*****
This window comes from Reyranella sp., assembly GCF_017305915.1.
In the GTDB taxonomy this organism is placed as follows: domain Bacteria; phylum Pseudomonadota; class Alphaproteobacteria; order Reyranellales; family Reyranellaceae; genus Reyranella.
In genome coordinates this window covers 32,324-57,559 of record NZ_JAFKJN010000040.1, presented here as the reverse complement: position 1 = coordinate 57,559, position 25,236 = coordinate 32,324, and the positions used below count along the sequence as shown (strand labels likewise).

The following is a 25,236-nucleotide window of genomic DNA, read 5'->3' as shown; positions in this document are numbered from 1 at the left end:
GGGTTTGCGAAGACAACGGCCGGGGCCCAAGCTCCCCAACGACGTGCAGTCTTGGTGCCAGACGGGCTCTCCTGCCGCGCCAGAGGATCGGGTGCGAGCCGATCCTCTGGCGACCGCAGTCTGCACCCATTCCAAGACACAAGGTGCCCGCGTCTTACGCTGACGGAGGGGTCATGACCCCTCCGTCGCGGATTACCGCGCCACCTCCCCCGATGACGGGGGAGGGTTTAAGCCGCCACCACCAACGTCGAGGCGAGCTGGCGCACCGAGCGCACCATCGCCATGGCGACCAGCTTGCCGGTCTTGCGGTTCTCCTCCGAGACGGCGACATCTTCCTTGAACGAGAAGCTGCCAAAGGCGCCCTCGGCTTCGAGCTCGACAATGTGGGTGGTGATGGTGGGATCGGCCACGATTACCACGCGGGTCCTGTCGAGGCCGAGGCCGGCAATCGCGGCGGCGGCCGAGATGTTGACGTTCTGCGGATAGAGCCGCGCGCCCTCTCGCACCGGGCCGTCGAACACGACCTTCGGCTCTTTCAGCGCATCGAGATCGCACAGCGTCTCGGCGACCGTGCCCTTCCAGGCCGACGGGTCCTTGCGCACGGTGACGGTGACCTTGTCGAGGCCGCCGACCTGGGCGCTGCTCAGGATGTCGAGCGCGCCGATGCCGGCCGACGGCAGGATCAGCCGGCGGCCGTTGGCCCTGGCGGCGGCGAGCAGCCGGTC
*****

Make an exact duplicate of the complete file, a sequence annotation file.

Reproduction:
This window comes from Reyranella sp., assembly GCF_017305915.1.
In the GTDB taxonomy this organism is placed as follows: domain Bacteria; phylum Pseudomonadota; class Alphaproteobacteria; order Reyranellales; family Reyranellaceae; genus Reyranella.
In genome coordinates this window covers 32,324-57,559 of record NZ_JAFKJN010000040.1, presented here as the reverse complement: position 1 = coordinate 57,559, position 25,236 = coordinate 32,324, and the positions used below count along the sequence as shown (strand labels likewise).

The following is a 25,236-nucleotide window of genomic DNA, read 5'->3' as shown; positions in this document are numbered from 1 at the left end:
GGGTTTGCGAAGACAACGGCCGGGGCCCAAGCTCCCCAACGACGTGCAGTCTTGGTGCCAGACGGGCTCTCCTGCCGCGCCAGAGGATCGGGTGCGAGCCGATCCTCTGGCGACCGCAGTCTGCACCCATTCCAAGACACAAGGTGCCCGCGTCTTACGCTGACGGAGGGGTCATGACCCCTCCGTCGCGGATTACCGCGCCACCTCCCCCGATGACGGGGGAGGGTTTAAGCCGCCACCACCAACGTCGAGGCGAGCTGGCGCACCGAGCGCACCATCGCCATGGCGACCAGCTTGCCGGTCTTGCGGTTCTCCTCCGAGACGGCGACATCTTCCTTGAACGAGAAGCTGCCAAAGGCGCCCTCGGCTTCGAGCTCGACAATGTGGGTGGTGATGGTGGGATCGGCCACGATTACCACGCGGGTCCTGTCGAGGCCGAGGCCGGCAATCGCGGCGGCGGCCGAGATGTTGACGTTCTGCGGATAGAGCCGCGCGCCCTCTCGCACCGGGCCGTCGAACACGACCTTCGGCTCTTTCAGCGCATCGAGATCGCACAGCGTCTCGGCGACCGTGCCCTTCCAGGCCGACGGGTCCTTGCGCACGGTGACGGTGACCTTGTCGAGGCCGCCGACCTGGGCGCTGCTCAGGATGTCGAGCGCGCCGATGCCGGCCGACGGCAGGATCAGCCGGCGGCCGTTGGCCCTGGCGGCGGCGAGCAGCCGGTC